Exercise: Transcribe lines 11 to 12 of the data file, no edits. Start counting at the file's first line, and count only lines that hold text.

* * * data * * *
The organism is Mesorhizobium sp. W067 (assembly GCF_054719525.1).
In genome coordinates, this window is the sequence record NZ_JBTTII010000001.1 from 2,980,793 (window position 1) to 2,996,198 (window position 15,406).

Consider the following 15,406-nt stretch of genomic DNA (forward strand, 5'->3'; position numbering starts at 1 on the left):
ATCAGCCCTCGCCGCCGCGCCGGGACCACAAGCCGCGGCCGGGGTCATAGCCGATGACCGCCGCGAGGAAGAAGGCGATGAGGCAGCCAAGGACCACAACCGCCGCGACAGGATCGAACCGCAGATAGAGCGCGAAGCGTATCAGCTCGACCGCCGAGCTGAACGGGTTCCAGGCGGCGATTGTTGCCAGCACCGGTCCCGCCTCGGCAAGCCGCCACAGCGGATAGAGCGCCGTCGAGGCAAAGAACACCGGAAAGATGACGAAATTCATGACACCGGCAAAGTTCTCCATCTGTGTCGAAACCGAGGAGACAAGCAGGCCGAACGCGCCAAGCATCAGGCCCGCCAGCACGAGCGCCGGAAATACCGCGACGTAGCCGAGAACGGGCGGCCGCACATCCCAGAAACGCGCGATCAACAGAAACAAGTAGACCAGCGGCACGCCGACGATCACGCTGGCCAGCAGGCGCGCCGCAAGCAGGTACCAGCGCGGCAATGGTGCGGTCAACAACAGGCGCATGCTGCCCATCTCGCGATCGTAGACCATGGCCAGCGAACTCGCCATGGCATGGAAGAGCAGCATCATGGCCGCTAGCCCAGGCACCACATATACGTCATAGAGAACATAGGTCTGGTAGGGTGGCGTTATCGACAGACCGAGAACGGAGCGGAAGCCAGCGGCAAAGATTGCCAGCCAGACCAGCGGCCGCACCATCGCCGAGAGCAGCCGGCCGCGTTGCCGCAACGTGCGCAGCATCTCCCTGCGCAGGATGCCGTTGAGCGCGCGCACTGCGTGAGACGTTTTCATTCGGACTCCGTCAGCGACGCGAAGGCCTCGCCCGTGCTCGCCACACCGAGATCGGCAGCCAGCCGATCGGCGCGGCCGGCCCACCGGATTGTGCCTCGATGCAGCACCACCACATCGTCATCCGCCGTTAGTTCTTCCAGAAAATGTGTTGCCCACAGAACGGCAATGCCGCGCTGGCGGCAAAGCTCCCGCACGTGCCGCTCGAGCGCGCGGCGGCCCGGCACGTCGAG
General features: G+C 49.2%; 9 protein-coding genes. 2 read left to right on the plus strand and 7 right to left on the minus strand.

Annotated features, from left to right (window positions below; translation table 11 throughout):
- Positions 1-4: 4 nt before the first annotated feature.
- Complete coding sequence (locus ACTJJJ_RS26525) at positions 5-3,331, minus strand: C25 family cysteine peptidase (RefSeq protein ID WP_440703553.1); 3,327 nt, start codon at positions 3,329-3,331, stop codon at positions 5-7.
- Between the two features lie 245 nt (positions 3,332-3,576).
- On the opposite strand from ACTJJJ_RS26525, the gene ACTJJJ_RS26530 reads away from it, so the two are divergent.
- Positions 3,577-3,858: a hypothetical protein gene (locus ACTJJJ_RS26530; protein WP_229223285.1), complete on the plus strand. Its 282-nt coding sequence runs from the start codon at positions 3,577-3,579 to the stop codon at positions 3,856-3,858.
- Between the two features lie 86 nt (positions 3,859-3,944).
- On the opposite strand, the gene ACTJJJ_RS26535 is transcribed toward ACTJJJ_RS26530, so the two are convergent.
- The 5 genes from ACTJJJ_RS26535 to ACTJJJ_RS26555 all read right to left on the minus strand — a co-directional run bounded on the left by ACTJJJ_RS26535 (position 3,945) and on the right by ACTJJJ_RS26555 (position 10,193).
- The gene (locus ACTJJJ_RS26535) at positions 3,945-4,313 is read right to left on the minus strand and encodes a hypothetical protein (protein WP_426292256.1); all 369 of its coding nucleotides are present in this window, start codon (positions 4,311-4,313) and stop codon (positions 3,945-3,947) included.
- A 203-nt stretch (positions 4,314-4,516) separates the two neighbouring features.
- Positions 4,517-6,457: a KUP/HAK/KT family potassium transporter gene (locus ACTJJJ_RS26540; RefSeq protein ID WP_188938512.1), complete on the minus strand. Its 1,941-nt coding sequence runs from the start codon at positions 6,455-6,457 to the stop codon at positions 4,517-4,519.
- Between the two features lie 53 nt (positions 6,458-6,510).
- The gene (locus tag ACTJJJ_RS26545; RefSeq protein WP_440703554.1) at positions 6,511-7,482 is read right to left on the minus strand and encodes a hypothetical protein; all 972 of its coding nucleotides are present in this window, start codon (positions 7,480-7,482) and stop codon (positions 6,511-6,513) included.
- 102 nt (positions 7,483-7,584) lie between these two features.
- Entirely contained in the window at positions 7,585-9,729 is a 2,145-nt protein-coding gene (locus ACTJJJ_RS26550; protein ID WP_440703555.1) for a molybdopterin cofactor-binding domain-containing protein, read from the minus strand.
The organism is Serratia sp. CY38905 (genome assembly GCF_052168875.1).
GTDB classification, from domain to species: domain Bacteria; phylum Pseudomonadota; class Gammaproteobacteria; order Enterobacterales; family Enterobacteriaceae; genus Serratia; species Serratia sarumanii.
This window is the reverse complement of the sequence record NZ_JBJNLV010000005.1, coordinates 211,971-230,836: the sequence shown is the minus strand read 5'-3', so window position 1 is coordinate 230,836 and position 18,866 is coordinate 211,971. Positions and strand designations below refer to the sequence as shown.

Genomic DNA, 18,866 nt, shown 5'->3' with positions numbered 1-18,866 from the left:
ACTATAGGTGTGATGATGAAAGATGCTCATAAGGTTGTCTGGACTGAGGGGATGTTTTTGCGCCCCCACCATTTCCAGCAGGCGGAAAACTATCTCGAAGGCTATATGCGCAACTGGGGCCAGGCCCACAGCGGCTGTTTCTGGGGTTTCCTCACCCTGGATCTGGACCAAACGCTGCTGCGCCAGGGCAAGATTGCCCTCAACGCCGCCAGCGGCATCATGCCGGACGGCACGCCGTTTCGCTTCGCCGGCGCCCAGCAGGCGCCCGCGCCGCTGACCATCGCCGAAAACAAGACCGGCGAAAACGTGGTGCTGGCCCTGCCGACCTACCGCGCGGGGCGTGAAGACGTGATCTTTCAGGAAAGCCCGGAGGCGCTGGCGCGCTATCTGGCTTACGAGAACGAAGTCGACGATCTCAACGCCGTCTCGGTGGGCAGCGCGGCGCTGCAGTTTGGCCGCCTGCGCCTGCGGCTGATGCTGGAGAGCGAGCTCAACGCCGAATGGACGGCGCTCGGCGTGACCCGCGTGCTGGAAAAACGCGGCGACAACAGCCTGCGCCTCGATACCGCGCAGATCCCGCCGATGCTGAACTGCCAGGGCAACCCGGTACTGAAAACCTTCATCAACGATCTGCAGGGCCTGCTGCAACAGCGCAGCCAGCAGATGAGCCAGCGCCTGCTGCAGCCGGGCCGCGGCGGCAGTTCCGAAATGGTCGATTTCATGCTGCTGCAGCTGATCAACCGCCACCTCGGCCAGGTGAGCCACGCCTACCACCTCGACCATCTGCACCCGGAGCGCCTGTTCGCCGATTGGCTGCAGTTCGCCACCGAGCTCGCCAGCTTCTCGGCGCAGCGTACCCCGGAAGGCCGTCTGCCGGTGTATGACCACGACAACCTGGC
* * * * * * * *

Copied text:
- Positions 3,577-3,858: a hypothetical protein gene (locus ACTJJJ_RS26530; protein WP_229223285.1), complete on the plus strand. Its 282-nt coding sequence runs from the start codon at positions 3,577-3,579 to the stop codon at positions 3,856-3,858.
- Between the two features lie 86 nt (positions 3,859-3,944).